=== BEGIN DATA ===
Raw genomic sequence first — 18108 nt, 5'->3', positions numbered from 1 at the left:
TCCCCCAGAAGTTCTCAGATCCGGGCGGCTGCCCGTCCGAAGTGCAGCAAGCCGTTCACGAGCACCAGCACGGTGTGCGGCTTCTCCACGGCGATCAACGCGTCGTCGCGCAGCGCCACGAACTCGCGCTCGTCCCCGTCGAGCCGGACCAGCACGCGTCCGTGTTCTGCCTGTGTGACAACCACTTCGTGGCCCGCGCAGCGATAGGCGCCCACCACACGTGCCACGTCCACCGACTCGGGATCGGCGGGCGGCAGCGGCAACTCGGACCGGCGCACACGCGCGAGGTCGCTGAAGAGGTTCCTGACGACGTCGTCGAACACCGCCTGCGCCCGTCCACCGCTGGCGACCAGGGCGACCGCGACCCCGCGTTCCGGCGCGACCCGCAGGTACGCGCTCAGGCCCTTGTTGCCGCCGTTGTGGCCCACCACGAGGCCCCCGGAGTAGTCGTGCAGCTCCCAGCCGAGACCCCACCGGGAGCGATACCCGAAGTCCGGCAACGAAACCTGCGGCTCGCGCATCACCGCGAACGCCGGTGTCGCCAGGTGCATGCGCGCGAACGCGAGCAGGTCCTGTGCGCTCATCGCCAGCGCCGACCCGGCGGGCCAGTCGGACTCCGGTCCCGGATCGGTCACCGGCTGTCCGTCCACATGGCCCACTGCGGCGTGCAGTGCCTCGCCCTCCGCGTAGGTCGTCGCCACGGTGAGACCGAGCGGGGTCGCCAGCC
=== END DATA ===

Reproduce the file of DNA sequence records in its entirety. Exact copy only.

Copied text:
Raw genomic sequence first — 18108 nt, 5'->3', positions numbered from 1 at the left:
TCCCCCAGAAGTTCTCAGATCCGGGCGGCTGCCCGTCCGAAGTGCAGCAAGCCGTTCACGAGCACCAGCACGGTGTGCGGCTTCTCCACGGCGATCAACGCGTCGTCGCGCAGCGCCACGAACTCGCGCTCGTCCCCGTCGAGCCGGACCAGCACGCGTCCGTGTTCTGCCTGTGTGACAACCACTTCGTGGCCCGCGCAGCGATAGGCGCCCACCACACGTGCCACGTCCACCGACTCGGGATCGGCGGGCGGCAGCGGCAACTCGGACCGGCGCACACGCGCGAGGTCGCTGAAGAGGTTCCTGACGACGTCGTCGAACACCGCCTGCGCCCGTCCACCGCTGGCGACCAGGGCGACCGCGACCCCGCGTTCCGGCGCGACCCGCAGGTACGCGCTCAGGCCCTTGTTGCCGCCGTTGTGGCCCACCACGAGGCCCCCGGAGTAGTCGTGCAGCTCCCAGCCGAGACCCCACCGGGAGCGATACCCGAAGTCCGGCAACGAAACCTGCGGCTCGCGCATCACCGCGAACGCCGGTGTCGCCAGGTGCATGCGCGCGAACGCGAGCAGGTCCTGTGCGCTCATCGCCAGCGCCGACCCGGCGGGCCAGTCGGACTCCGGTCCCGGATCGGTCACCGGCTGTCCGTCCACATGGCCCACTGCGGCGTGCAGTGCCTCGCCCTCCGCGTAGGTCGTCGCCACGGTGAGACCGAGCGGGGTCGCCAGCC